The OS software is becoming more like a typical PC to accommodate streaming, online gameplay, more complex UI and incorporating drivers for more varied peripherals (like VR gear). In fact, the Xbox One runs a kind of optimized Windows 10 these days already, allowing "Xbox Play Anywhere" titles like Forza Horizon 3 with synchronised progress between the console and PC. I don't know how successful this program has been but it's a great step in the right direction IMO. I'm certainly looking forward to Forza Motorsport 7 coming out in October touting 4K and HDR (hopefully the HDR includes PCs with capable graphics cards)! It's heating up in the world of car racing this fall/winter and I won't be surprised if the racing game of the year ends up being Project CARS 2 over Forza and Gran Turismo Sport.
This also means that software design will have to be less specific to the machine hardware. For now, sure, they can still optimize for the Xbox One, S, and X because there are only 3 variants... But what if there is a Xbox One XS at some point and the software needs to remain compatible? Yes, graphics engines and algorithms will become better and more optimized, but it'll have to be optimizations not to target specific hardware, but at the level of the standard API's and driver models which can be broadly applied to existing and future hardware. There is no more 6-7 year cycle for developers to extract out every ounce of performance from the same game hardware. This is especially important for cross-platform games so the developers don't unnecessarily need to spend too much time on any one device.
Finally, for those wondering, the specs for the XBOX One X is now out. IMO, very impressive graphics specs for a US$500 machine. This is a substantial jump over the Xbox One S with a GPU that's more next-generation than a mid-life "refresh" which remember is actually a new phenomenon compared to previous hardware life cycles. As I said above, this is more like the PC world than typical game machines.
However, there are serious questions I think that needs to be asked about the architectural "balance" based on the specs of the Xbox One X. For one, what's up with using the same but 'refreshed' AMD Jaguar CPU cores!? Will 2.3GHz of 8-core Jaguar (30% over the Xbox One and One S) truly make the most of the upgraded AMD "Polaris" GPU which on paper at least appears to have a 400+% increase in processing power compared to the GPU in the Xbox One S!? In the computer world, it would seem odd to be running an upgraded AMD Radeon RX 480 card (maybe faster by 10-20% at most, and 30-40% faster than the PS4 Pro's GPU) with a low power laptop CPU similar to a double speed AMD Athlon 5370 - I say "double speed" as an estimate of the Xbox One X having 8 cores vs. 4 cores in the Athlon. This is likely slower than an old AMD FX-6300 (3.5GHz, 6-core "Piledriver") from 2012 for general integer and floating point performance. Unless Microsoft and AMD have done something to substantially "evolve" the Jaguar core performance, that CPU is at best 60% the speed of my old Intel i7-3770K from 2012 assuming the game is even able to squeeze out the performance of those 8 cores efficiently (not a given!).
As for the GPU, an upgraded Radeon RX 480 "Polaris" should be great. But if we're talking native 4K gaming without using tricks like PS4 Pro's checkerboard-based rendering or upconversion of lower resolution frames... There's just going to have to be compromises made to the rendering quality using for example lower quality anti-aliasing, simpler shading techniques, and less complex models if they desire to hit the magic 60 fps in 4K. It'll be very interesting to see when the machine is released as to how many games actually can claim to achieve this and what kind of balance will be struck for the more demanding titles between graphics detail and high frame rate! Some of this I believe is evident in the recent E3 Forza Motorsport 7 Xbox One X 4K demo video (I know it's not finalized yet, but it must be close - looks smooth but track complexity and textures seem a bit toned down).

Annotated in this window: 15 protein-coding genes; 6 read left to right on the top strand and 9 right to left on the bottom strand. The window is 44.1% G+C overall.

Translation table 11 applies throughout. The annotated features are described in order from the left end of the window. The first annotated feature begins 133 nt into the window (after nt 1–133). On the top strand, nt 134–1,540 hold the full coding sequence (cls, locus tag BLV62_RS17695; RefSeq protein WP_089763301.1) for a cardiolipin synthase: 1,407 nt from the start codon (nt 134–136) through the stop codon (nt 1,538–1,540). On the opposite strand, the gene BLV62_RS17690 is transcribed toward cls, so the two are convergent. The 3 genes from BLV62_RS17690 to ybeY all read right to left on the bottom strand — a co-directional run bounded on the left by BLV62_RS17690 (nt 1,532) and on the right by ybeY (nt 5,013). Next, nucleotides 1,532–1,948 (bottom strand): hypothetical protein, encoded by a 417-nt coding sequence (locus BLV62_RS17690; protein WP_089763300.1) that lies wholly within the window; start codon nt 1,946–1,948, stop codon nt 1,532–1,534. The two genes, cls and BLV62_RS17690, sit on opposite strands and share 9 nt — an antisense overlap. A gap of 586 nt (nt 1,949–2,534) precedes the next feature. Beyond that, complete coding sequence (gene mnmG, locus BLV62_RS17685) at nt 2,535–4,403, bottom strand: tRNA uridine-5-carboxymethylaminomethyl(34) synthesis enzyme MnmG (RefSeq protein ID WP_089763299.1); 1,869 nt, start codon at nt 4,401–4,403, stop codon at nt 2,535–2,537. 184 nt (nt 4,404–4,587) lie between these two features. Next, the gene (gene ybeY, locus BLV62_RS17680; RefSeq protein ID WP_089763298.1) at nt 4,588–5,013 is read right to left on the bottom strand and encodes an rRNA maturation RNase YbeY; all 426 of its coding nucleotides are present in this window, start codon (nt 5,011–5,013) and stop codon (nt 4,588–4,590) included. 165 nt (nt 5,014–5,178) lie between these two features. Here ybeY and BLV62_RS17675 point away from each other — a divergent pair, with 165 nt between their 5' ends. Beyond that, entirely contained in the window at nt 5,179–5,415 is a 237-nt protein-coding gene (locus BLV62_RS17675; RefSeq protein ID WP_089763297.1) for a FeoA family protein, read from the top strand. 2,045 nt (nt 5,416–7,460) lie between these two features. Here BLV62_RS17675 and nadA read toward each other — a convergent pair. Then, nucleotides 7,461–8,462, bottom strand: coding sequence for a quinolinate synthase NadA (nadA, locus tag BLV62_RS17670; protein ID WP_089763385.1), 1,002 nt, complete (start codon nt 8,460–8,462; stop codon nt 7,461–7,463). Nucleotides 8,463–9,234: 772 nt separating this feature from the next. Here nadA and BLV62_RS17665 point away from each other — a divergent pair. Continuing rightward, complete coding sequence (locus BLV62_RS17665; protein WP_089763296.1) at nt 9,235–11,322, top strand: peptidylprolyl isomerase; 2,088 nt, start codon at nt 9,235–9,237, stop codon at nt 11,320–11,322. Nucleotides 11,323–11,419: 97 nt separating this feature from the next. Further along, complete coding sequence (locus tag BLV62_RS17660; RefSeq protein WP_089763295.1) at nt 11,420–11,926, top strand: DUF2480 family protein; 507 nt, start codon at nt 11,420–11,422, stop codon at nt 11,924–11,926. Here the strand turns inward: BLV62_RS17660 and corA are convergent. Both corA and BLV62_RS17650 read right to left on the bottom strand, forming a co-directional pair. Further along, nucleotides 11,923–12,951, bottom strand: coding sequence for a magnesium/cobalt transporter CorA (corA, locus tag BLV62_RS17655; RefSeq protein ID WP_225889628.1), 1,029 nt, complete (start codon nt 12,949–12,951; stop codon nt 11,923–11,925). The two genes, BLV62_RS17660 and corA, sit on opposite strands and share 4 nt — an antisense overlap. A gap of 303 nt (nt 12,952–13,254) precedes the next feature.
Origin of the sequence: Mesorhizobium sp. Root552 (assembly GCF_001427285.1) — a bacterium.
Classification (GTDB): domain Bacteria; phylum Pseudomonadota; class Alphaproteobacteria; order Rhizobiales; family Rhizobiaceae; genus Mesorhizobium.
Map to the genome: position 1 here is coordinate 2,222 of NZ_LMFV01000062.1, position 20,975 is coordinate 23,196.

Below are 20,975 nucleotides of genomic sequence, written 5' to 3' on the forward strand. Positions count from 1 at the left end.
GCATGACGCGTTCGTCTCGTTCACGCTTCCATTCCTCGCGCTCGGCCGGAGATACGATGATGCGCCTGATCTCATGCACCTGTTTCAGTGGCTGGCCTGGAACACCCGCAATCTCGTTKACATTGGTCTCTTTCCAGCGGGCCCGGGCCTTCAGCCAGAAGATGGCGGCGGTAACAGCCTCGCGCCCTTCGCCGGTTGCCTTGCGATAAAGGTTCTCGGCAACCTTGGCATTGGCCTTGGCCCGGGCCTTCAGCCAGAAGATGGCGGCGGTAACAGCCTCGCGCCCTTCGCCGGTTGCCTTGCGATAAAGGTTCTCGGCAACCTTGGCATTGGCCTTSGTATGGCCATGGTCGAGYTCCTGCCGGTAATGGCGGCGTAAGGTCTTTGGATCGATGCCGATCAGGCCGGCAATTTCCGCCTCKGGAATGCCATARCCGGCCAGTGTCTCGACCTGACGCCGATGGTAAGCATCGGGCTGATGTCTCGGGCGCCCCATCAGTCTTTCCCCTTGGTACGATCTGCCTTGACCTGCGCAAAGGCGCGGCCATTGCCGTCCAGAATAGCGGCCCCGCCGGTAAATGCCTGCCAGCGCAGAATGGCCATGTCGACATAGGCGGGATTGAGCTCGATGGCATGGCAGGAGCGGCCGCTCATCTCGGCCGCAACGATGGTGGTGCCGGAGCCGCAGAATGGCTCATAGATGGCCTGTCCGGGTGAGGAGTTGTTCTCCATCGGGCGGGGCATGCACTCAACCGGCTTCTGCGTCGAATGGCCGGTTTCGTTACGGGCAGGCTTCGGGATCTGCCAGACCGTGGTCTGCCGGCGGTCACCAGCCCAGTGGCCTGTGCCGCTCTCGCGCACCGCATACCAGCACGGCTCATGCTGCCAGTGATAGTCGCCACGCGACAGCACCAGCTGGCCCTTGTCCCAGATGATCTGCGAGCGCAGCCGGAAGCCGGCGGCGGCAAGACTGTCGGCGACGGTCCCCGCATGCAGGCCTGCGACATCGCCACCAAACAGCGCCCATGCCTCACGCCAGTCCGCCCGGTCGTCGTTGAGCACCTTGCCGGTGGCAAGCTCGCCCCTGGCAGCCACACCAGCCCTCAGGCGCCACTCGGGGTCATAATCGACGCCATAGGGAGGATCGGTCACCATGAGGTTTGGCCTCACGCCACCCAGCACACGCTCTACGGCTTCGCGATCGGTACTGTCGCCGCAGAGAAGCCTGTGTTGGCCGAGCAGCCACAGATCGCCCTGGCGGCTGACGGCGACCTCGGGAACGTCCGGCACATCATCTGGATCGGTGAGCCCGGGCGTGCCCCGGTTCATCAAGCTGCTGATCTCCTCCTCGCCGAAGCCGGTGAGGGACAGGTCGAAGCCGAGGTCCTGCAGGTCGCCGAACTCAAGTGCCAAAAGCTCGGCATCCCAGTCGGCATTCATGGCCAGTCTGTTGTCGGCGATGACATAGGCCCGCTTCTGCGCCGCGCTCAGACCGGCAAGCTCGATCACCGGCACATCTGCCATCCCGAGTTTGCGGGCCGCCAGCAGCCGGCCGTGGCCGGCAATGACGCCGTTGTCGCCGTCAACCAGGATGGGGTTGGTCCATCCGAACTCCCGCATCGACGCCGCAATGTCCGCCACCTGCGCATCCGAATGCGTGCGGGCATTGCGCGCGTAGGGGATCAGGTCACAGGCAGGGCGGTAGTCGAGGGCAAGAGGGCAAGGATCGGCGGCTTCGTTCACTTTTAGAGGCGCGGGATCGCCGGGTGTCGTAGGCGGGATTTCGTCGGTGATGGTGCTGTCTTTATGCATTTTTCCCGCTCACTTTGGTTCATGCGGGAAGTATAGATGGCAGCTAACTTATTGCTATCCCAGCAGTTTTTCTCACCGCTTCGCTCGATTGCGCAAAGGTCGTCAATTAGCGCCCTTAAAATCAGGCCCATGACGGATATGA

As a point of comparison, based on what we know, it looks like it should be quite possible to run 3DMark benchmarks on the Xbox One X... I'm going to throw out a guess that it'll have a Time Spy score around 3500-4000 and Fire Strike Ultra a little less than 3000. Will see after November if 3DMark ever gets ported and how far off this prediction is :-).
In any event, kudos to Microsoft and Sony for accelerating the hardware curve of the consoles! I wonder if Sony will feel the need to step up to plate soon as the Xbox One X clearly leapfrogs ahead in the graphics department considering how up to now, the Xbox One series has been lagging. I see this as a great thing for PC gamers as it pushes forward the "lowest common denominator"; important since cross-platform games have to cater for the console market. By challenging developers to optimize their games for something like the One X (to make gamers' investment in a $500 machine worthwhile) on essentially a Windows platform with Direct X 12 API (hmmmm... does Xbox One use Vulkan?), that "lowest common denominator" at least in a very substantial portion of the console market will scale up nicely and likely allow PC gamers with stronger hardware to ramp up the experience further.
Exciting times ahead for 4K computer gaming I think!
I've been listening to July Talk's most recent album Touch (2016, check out "Jesus Said So"). If you like indie rock, you'll likely enjoy this one!
Remember - get me your blind test results for MQA vs. Hi-Res! Closing September 8th.